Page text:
That would bring the Luftwaffe claim closer to being correct .

Alex :?
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  #3  
Old 21st January 2005, 11:29
Chris Thomas Chris Thomas is offline
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Laurent
Good thinking. Whittington was on a sortie to attack gun positions NE Antwerp, just west of Brecht - so Calais is a bit unlikely! I will do a bit more digging and get back to you.
Chris Thomas
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  #4  
Old 21st January 2005, 11:48
Laurent Rizzotti Laurent Rizzotti is offline
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Alex, this is what I have about the morning battles in the Arnhem-Nijmegen area:

In the late morning, overlapping Spitfire sweeps by 421 and 401 Sqn RCAF engaged German fighters in a running battle between Nijmegen and Arnhem.
Forty-two fighters of the three Gruppen of JG 26 flied a combined Jabojagd mission to the Nijmegen-Arnhem area around noon. The II./JG 26 sprang a successful trap on 401 Sqn RCAF. When a section of Spitfires bounced a seemingly unwary flight of Fw190s north of Nijmegen, the rest of the Gruppe fell on them from above. Three Spitfires were claimed by Oblt Aldof Glunz (67th victory, 12h15, at 3000 m above Oss/Grave) and Ofhr Siegfried Benz (5th victory, 12h16, at 2700 m above Nijmegen) of 6./JG 26 and by Lt Wilhelm Hofmann (40th victory, 12h10, at 4500 m above Kleve-Nijmegen) of 8./JG 26.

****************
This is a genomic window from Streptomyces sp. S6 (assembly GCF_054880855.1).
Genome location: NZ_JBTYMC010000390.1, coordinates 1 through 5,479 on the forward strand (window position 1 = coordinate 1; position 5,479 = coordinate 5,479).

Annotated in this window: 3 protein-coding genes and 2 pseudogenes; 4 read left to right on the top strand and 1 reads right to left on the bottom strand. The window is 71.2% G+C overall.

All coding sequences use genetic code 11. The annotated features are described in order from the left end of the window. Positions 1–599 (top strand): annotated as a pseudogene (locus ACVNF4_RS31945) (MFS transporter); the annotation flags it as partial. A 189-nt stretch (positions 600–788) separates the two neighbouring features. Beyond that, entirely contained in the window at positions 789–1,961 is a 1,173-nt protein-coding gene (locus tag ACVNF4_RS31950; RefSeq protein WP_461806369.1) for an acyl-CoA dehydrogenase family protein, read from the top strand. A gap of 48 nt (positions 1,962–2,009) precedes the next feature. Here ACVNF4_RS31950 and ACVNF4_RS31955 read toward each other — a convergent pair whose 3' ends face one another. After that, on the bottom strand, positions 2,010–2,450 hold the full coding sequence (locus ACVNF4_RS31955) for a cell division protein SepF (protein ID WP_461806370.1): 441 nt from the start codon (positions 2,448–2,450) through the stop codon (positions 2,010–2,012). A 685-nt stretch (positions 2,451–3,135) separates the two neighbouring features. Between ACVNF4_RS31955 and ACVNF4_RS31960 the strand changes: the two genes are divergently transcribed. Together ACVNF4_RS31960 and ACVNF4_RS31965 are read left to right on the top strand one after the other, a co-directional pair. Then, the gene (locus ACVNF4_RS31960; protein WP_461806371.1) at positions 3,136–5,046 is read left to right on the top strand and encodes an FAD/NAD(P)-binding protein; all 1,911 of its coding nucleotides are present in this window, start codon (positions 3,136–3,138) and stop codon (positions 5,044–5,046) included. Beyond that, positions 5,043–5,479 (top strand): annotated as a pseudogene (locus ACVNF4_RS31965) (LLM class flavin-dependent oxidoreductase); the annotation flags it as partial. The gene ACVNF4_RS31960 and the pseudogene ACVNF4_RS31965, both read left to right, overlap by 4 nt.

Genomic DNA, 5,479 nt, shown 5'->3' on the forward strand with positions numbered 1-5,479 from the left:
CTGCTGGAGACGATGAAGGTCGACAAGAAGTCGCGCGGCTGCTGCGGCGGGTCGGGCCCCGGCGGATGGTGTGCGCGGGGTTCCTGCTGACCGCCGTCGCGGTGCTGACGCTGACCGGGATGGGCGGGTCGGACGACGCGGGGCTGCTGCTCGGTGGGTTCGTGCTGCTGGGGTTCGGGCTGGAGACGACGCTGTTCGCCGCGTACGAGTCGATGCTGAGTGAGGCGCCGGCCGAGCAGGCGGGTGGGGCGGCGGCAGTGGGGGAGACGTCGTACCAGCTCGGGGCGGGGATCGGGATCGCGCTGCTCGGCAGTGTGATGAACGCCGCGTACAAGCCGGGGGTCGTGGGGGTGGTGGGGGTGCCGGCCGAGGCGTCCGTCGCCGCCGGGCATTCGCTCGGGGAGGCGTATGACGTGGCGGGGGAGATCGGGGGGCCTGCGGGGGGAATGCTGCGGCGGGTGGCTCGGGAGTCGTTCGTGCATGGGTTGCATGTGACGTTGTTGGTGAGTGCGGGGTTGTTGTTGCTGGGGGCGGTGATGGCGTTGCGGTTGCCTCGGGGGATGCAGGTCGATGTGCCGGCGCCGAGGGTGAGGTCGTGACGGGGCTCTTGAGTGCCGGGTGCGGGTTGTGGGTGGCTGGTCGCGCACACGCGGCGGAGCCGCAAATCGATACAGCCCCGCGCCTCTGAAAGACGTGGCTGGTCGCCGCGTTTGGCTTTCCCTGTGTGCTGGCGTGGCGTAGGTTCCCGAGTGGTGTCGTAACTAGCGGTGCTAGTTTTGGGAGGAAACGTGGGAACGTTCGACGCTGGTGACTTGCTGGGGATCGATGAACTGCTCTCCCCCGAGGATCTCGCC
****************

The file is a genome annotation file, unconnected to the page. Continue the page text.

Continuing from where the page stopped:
Just south of this battle, the I./JG 26 encountered a larger force of Spitfires, as many as fifty. Two victories were claimed by Lt Joachim Günther (7th victory, 12h18, at 4000 m above Wageningen/Arnhem) of 2./JG 26 and Ogfr Josef Leder (1st victory, 12h05, at 4000 m above Ede N. Arnhem) of 1./JG 26 but their opponents have not been identified and suffered no losses. The III./JG 26 did not contact the enemy during this mission.
Other German units claiming victories in this area were 2./JG 76 (Lt Fick claimed a Spitfire at 4500m over Ede at 11h12) and 6./JG 77 (Fw Dieckhoff claimed a Spitfire in Nijmegen-Arnhem area at 900m at 11h17 for his second victory).